On September 5, 2017, the “Building America’s Trust Act” was placed on the calendar for the 115th Congress.
As summarized, the act was introduced “to strengthen border security, increase resources for enforcement of immigration laws, and for other purposes.” The “other purposes” would seem to apply to cryptocurrencies, as Sec. 409 of the bill explicitly amends definitions found in Section 5312(a)(2)(K) of title 31 of the United States Code to encompass “issuers, redeemers and cashiers of prepaid access devices and digital currencies to the definition of financial institutions.”
The act also identifies “prepaid access devices” as:
“[A]n electronic device or vehicle, such as a card, plate, code, number, electronic serial number, mobile identification number, personal identification number, or other instrument that provides a portal to funds or the value of funds that have been paid in advance and can be retrievable and transferable at some point in the future.’’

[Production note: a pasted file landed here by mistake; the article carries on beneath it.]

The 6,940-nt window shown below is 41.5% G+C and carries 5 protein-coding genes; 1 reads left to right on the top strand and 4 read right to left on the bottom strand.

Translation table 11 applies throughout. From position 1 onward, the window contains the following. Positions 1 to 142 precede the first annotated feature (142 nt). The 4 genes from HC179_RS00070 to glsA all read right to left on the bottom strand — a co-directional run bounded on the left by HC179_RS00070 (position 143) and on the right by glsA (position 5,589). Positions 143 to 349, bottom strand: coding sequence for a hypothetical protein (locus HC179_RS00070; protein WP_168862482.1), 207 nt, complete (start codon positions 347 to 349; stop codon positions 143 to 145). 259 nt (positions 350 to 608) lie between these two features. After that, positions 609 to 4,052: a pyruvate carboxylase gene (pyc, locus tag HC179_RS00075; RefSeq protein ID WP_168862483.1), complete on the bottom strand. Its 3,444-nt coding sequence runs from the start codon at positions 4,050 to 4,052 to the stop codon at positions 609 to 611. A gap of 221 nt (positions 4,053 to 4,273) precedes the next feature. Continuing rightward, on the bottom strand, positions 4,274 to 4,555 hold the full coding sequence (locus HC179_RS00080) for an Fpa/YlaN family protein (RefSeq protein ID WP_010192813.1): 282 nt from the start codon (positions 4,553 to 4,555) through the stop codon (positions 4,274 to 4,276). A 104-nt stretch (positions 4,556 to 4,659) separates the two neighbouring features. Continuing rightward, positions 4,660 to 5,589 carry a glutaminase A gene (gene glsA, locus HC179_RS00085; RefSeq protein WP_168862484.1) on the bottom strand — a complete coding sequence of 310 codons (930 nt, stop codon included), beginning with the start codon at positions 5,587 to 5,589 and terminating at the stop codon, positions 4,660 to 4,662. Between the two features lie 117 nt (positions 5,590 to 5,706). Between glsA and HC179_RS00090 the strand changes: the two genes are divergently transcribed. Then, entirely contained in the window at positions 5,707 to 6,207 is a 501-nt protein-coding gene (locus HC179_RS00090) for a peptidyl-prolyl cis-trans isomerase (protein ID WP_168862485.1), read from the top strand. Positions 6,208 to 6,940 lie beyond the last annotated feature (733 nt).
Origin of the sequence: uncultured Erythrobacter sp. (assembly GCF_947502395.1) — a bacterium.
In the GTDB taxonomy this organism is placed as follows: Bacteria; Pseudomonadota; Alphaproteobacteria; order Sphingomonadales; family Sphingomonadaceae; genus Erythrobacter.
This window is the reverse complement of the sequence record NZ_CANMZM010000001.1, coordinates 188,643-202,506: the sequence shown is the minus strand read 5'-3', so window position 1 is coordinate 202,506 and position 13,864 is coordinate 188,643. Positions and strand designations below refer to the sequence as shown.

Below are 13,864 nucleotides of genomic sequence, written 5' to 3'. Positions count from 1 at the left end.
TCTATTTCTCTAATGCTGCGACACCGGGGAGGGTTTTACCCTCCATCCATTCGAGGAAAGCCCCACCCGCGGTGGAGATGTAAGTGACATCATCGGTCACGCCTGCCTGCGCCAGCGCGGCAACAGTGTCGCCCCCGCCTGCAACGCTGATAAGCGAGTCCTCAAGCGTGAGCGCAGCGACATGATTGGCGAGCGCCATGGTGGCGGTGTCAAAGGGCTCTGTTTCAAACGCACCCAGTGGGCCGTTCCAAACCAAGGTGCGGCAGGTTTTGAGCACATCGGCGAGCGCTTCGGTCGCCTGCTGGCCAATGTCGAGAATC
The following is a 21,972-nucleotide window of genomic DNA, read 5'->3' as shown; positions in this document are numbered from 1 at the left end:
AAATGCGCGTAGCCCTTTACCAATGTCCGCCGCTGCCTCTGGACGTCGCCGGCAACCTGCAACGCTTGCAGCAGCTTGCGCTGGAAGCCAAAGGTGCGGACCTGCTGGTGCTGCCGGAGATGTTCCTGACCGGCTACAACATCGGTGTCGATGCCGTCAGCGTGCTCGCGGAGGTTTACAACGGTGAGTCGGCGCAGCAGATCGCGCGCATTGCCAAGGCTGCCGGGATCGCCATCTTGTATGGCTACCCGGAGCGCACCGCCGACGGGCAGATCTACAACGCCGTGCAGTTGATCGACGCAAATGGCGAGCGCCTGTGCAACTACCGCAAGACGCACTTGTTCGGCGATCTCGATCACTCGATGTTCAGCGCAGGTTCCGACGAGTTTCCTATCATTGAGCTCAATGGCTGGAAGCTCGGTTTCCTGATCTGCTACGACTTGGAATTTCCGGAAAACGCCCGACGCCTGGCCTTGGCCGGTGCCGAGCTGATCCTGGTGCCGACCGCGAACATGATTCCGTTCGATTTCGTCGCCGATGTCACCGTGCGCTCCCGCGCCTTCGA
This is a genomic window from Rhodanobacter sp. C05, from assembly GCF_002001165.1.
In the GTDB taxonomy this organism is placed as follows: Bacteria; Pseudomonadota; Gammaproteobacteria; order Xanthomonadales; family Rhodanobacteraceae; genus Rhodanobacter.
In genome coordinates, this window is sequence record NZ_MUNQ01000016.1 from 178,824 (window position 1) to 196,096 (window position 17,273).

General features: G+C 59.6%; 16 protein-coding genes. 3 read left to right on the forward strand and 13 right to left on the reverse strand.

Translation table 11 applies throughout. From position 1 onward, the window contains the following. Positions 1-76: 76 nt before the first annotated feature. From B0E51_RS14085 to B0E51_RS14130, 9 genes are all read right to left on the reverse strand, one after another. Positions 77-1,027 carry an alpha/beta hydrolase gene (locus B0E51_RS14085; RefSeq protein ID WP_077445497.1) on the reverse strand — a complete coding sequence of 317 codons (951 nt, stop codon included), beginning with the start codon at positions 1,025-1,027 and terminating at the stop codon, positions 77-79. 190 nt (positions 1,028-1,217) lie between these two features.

Within 18 months of implementation, the “Building America’s Trust Act” will require a report to Congress from the Comptroller General of the United States, that reflects the impact of the amendments to law enforcement, the prepaid access industry, consumers, and “the implementation and enforcement by the Department of the Treasury of the final rule relating to ‘Bank Secrecy Act Regulations – Definitions and Other Regulations Relating to Prepaid Access.’”
If it passes, the act may usher in a new series of regulations to which entities, newly-defined as financial institutions, could be required to adhere.
Jeremy Nation is a writer living in Los Angeles with interests in technology, human rights, and cuisine. He is a full time staff writer for ETHNews and holds value in Ether.